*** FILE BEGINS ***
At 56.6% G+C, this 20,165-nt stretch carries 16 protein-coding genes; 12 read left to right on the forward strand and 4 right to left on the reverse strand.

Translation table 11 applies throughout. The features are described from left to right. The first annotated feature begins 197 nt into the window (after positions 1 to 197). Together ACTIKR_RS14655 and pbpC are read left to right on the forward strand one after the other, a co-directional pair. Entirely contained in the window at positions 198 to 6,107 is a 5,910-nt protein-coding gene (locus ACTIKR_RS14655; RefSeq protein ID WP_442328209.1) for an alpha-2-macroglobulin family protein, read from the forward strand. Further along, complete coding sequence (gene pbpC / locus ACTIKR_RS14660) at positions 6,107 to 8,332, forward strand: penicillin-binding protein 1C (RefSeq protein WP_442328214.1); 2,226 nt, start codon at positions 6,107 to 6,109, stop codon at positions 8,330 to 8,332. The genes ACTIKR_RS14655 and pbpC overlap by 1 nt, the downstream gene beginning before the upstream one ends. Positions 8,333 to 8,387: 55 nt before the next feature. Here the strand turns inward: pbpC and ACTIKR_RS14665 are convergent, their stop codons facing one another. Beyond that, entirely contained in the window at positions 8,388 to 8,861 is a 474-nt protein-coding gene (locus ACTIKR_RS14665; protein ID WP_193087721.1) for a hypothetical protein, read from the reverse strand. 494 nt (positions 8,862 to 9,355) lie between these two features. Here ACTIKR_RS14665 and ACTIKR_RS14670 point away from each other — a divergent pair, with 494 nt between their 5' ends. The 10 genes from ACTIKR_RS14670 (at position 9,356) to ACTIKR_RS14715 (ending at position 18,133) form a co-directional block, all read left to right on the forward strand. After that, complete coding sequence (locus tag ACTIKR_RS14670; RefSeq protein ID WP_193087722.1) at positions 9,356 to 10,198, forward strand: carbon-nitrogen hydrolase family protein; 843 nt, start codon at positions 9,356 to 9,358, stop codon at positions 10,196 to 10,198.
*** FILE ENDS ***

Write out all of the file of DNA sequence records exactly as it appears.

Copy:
At 56.6% G+C, this 20,165-nt stretch carries 16 protein-coding genes; 12 read left to right on the forward strand and 4 right to left on the reverse strand.

Translation table 11 applies throughout. The features are described from left to right. The first annotated feature begins 197 nt into the window (after positions 1 to 197). Together ACTIKR_RS14655 and pbpC are read left to right on the forward strand one after the other, a co-directional pair. Entirely contained in the window at positions 198 to 6,107 is a 5,910-nt protein-coding gene (locus ACTIKR_RS14655; RefSeq protein ID WP_442328209.1) for an alpha-2-macroglobulin family protein, read from the forward strand. Further along, complete coding sequence (gene pbpC / locus ACTIKR_RS14660) at positions 6,107 to 8,332, forward strand: penicillin-binding protein 1C (RefSeq protein WP_442328214.1); 2,226 nt, start codon at positions 6,107 to 6,109, stop codon at positions 8,330 to 8,332. The genes ACTIKR_RS14655 and pbpC overlap by 1 nt, the downstream gene beginning before the upstream one ends. Positions 8,333 to 8,387: 55 nt before the next feature. Here the strand turns inward: pbpC and ACTIKR_RS14665 are convergent, their stop codons facing one another. Beyond that, entirely contained in the window at positions 8,388 to 8,861 is a 474-nt protein-coding gene (locus ACTIKR_RS14665; protein ID WP_193087721.1) for a hypothetical protein, read from the reverse strand. 494 nt (positions 8,862 to 9,355) lie between these two features. Here ACTIKR_RS14665 and ACTIKR_RS14670 point away from each other — a divergent pair, with 494 nt between their 5' ends. The 10 genes from ACTIKR_RS14670 (at position 9,356) to ACTIKR_RS14715 (ending at position 18,133) form a co-directional block, all read left to right on the forward strand. After that, complete coding sequence (locus tag ACTIKR_RS14670; RefSeq protein ID WP_193087722.1) at positions 9,356 to 10,198, forward strand: carbon-nitrogen hydrolase family protein; 843 nt, start codon at positions 9,356 to 9,358, stop codon at positions 10,196 to 10,198.